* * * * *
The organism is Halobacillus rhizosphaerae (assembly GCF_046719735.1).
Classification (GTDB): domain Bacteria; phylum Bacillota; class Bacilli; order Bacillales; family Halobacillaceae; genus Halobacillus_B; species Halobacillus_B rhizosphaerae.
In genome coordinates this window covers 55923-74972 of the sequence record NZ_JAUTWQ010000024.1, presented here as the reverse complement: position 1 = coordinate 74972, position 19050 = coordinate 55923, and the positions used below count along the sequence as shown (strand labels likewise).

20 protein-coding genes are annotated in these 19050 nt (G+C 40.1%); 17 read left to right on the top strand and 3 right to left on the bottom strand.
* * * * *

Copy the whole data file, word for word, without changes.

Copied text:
The organism is Halobacillus rhizosphaerae (assembly GCF_046719735.1).
Classification (GTDB): domain Bacteria; phylum Bacillota; class Bacilli; order Bacillales; family Halobacillaceae; genus Halobacillus_B; species Halobacillus_B rhizosphaerae.
In genome coordinates this window covers 55923-74972 of the sequence record NZ_JAUTWQ010000024.1, presented here as the reverse complement: position 1 = coordinate 74972, position 19050 = coordinate 55923, and the positions used below count along the sequence as shown (strand labels likewise).

20 protein-coding genes are annotated in these 19050 nt (G+C 40.1%); 17 read left to right on the top strand and 3 right to left on the bottom strand.